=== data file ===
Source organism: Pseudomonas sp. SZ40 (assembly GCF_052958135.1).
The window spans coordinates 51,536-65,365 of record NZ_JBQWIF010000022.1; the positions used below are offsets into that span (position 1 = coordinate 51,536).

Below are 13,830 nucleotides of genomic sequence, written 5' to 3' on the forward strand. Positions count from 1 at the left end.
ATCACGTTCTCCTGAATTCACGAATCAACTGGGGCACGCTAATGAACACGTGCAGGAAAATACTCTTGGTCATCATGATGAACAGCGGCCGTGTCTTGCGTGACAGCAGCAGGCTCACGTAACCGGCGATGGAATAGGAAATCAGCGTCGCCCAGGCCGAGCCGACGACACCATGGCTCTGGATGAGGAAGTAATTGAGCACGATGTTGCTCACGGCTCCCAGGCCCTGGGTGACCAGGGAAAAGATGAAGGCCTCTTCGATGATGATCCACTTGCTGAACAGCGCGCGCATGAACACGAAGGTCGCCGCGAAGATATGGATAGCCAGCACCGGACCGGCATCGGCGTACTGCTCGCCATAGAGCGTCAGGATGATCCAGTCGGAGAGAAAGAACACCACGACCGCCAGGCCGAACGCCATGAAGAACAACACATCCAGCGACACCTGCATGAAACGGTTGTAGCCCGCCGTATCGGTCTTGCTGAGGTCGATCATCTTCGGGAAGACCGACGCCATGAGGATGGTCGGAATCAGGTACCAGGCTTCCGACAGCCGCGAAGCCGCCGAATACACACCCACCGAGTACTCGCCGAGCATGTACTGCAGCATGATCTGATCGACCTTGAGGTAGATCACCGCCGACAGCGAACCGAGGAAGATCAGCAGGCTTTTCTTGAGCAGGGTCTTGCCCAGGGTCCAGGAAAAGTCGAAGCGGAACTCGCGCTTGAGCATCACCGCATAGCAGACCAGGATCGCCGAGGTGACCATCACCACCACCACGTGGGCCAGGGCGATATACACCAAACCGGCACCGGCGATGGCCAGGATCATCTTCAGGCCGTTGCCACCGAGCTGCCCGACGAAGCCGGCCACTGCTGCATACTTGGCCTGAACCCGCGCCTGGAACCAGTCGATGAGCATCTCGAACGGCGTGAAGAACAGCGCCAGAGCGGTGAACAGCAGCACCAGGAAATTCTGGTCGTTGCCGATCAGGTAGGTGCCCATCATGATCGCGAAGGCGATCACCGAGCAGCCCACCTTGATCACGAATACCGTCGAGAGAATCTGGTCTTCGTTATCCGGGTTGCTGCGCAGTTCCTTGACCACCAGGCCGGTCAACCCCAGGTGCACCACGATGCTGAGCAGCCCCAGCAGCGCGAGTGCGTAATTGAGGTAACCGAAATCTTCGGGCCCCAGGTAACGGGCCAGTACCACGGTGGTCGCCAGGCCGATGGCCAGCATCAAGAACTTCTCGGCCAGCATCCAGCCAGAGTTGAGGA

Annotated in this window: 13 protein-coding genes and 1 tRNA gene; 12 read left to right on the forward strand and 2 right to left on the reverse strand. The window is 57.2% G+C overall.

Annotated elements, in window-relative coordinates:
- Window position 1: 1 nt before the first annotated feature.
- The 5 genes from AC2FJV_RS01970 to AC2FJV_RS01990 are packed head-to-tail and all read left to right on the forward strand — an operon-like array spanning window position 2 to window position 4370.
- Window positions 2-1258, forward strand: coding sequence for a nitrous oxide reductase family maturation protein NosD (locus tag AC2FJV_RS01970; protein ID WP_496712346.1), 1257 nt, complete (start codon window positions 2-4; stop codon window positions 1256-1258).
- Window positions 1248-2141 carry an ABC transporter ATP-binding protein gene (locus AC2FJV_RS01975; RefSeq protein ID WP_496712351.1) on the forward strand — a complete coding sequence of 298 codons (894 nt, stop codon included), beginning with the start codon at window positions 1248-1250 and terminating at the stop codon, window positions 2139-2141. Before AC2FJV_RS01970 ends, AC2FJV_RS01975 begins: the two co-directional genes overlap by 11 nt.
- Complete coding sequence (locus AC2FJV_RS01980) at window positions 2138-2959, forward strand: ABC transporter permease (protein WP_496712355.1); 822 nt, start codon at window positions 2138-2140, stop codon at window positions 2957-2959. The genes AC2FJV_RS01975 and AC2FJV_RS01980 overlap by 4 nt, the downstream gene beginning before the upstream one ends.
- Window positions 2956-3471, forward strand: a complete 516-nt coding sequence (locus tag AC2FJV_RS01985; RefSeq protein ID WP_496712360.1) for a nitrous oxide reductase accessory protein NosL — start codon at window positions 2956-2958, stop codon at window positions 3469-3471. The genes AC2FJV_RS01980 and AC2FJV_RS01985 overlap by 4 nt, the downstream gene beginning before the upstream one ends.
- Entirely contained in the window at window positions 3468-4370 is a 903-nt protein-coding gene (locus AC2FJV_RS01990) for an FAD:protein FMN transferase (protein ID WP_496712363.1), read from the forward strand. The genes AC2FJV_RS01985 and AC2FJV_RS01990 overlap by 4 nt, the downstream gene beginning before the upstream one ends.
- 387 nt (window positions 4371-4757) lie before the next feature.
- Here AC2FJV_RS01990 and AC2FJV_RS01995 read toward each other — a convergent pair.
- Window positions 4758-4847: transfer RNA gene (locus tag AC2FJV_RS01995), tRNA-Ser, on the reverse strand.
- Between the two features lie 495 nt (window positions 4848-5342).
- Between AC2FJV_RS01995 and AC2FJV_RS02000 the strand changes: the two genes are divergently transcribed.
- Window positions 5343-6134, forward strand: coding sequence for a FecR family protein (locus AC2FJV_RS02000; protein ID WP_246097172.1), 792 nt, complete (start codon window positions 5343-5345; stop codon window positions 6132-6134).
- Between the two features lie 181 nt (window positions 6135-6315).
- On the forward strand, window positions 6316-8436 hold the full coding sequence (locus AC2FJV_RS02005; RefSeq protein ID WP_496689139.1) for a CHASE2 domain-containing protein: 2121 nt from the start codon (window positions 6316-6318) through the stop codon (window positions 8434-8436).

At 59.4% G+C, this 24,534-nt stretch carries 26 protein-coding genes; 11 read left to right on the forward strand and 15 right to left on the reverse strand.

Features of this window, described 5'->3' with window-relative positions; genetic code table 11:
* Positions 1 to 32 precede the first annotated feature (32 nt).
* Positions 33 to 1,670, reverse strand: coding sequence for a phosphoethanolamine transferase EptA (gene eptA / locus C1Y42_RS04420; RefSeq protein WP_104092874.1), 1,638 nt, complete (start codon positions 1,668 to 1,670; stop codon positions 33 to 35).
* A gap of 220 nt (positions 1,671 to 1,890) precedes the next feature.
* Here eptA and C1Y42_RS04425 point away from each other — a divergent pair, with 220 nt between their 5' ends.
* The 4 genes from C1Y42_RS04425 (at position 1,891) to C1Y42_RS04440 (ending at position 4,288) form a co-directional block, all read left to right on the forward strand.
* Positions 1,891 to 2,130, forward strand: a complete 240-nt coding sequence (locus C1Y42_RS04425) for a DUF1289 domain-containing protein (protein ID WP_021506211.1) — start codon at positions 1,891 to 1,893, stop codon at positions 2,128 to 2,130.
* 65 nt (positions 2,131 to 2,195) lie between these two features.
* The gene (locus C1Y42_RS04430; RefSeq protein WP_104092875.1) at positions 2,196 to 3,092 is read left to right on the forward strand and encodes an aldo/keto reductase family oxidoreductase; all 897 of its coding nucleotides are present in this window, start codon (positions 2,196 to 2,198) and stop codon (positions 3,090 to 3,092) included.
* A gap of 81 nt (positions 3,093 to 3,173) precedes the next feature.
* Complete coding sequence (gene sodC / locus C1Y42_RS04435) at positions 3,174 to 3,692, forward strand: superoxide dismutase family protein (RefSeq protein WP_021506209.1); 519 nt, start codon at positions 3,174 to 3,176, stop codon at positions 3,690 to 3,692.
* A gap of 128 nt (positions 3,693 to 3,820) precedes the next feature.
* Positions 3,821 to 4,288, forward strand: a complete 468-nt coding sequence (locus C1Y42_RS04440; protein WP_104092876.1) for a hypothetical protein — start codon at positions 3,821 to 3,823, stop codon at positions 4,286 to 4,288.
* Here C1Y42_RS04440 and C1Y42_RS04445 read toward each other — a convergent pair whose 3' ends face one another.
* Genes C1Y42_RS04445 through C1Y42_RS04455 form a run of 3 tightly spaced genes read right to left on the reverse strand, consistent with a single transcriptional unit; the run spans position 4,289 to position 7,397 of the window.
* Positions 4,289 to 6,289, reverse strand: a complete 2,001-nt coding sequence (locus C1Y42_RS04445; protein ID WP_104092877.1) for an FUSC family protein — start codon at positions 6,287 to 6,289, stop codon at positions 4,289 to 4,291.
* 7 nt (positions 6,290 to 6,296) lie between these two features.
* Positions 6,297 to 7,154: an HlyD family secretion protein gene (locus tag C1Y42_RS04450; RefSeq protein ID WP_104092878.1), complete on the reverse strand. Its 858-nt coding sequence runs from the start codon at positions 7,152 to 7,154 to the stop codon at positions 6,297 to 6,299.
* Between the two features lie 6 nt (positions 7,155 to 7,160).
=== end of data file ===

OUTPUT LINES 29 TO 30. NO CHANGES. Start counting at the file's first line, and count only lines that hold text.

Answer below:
* Positions 1,891 to 2,130, forward strand: a complete 240-nt coding sequence (locus C1Y42_RS04425) for a DUF1289 domain-containing protein (protein ID WP_021506211.1) — start codon at positions 1,891 to 1,893, stop codon at positions 2,128 to 2,130.
* 65 nt (positions 2,131 to 2,195) lie between these two features.